FEB. 12 San Jose, California–Numerical Technologies today announced that it has entered into a joint development program with UMC, one of the world’s largest semiconductor foundries, to qualify and deploy Numerical’s Virtual Stepper system in a high-volume production environment.
Virtual Stepper is designed to facilitate the inspection of photomasks that use phase-shifting and optical proximity correction (OPC) technologies for subwavelength IC manufacturing. It is a comprehensive software system designed to analyze mask defect printability to determine whether defects on the mask will transfer into yield-killing defects on the wafer. UMC plans to use Virtual Stepper as a production standard to streamline outgoing and incoming photomask quality assurance.
Under the terms of the agreement, Numerical will work closely with the UMC photomask shop and wafer fab to qualify Virtual Stepper’s capabilities for advanced photomasks that contain both OPC and phase-shifting structures. The companies will also validate and deploy i-Virtual Stepper to use Internet-based communication to enable real-time inspection and communication between the photomask shop and the wafer fab group.
“Virtual Stepper is a system that has been designed to work effectively in both the fab or foundry environments and the mask manufacturing arena. It is essential for subwavelength mask manufacturing and acceptance,” says Atul Sharan, senior vice president, marketing, and business development, for Numerical Technologies. “As one of the world’s largest foundries, UMC uses the latest technologies to manufacture today’s advanced ICs. We believe this agreement with UMC will play a critical role in speeding the adoption of subwavelength technologies, which are needed to manufacture ICs at the 0.18-micron node and below. Virtual Stepper allows device and mask manufacturers alike to address a critical subwavelength challenge that can directly affect yield and performance.”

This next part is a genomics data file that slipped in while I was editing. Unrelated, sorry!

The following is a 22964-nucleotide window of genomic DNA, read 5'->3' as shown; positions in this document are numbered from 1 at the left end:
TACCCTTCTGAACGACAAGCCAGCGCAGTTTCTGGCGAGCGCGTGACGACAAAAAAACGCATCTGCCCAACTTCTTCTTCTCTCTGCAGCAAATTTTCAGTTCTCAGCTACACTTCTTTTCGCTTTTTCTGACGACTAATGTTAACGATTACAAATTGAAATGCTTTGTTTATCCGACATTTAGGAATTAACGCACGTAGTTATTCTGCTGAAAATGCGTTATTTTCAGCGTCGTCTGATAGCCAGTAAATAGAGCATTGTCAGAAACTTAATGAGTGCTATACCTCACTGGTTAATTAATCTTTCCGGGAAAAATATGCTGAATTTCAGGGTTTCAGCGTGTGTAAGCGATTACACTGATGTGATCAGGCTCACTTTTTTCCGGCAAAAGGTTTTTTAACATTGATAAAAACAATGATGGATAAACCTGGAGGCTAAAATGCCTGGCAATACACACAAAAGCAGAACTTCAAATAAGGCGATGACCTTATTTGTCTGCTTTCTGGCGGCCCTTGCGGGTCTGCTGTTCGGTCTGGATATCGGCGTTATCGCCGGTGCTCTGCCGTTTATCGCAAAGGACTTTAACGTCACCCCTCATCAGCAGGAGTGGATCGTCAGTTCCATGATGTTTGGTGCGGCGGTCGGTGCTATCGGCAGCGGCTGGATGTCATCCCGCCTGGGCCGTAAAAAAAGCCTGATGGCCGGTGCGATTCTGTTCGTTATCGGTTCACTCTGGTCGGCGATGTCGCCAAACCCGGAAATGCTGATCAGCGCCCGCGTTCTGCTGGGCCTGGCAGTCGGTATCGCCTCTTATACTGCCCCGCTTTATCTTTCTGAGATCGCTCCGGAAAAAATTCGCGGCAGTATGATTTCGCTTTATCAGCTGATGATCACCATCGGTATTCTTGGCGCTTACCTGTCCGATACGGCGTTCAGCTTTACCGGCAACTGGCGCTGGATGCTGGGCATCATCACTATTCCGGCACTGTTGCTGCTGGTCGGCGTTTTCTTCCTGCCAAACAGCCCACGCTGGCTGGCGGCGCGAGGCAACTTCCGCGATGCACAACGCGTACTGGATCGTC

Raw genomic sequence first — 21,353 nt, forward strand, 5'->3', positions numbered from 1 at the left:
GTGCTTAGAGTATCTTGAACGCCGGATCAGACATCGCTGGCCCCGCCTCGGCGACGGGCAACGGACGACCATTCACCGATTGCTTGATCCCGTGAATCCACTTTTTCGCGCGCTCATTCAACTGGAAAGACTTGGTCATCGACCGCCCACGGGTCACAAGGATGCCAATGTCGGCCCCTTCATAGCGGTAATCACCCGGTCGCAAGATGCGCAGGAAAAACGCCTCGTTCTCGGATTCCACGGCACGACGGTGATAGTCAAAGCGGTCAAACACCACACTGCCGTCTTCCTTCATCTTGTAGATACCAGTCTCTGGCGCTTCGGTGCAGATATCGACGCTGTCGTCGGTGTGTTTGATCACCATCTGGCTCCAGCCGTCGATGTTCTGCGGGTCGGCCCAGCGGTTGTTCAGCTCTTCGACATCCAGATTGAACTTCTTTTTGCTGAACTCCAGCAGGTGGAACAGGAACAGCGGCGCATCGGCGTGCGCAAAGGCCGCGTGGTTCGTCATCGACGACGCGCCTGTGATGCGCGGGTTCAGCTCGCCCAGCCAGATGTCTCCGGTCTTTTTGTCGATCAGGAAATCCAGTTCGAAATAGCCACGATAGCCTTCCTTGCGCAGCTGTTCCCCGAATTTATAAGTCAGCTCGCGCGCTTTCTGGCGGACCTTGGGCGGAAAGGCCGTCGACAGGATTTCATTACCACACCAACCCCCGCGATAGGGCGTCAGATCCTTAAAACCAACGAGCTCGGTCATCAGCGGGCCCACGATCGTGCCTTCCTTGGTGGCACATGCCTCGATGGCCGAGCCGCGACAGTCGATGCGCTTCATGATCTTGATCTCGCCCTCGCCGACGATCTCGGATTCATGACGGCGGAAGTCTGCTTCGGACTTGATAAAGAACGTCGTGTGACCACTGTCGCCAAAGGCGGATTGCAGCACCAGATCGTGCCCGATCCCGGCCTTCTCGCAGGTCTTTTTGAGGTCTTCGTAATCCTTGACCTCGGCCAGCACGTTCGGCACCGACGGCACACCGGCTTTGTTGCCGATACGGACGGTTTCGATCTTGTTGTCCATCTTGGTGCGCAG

“As a foundry, we have multiple customers that depend on us to produce their most advanced devices–those with 0.18-micron and smaller design rules–that require subwavelength manufacturing technology,” says Peter Huang, UMC’s director of photolithography. “Because we recently deployed our 0.13-micron process, it is more critical than ever before for us to be able to cost-effectively ensure the quality of our masks, which ultimately results in
higher performance ICs and increased yield. Implementing Virtual Stepper will help reduce the overall cycle time, the number of unnecessary photomask repairs, and the number of falsely rejected photomasks. Technology agreements, such as this one with Numerical Technologies, ensure our ability to continue to manufacture leading-edge ICs for our customers worldwide.”
Subwavelength technologies enable the production of devices whose design features are smaller than the wavelength of light used to print the circuit designs on the wafer. These advanced technologies are critical for the production of the smaller, more powerful and energy-efficient devices demanded for today’s portable communications and computing applications. At the same time, they create new inspection challenges for both the mask manufacturer and the fab or foundry. It can be extremely difficult, for instance, to distinguish certain OPC features from device-killing defects. By automating the process of inspecting potential photomask defects, Virtual Stepper allows a move from an “inspect all, repair all” methodology to a more cost-effective and accurate “inspect all, repair what prints” approach.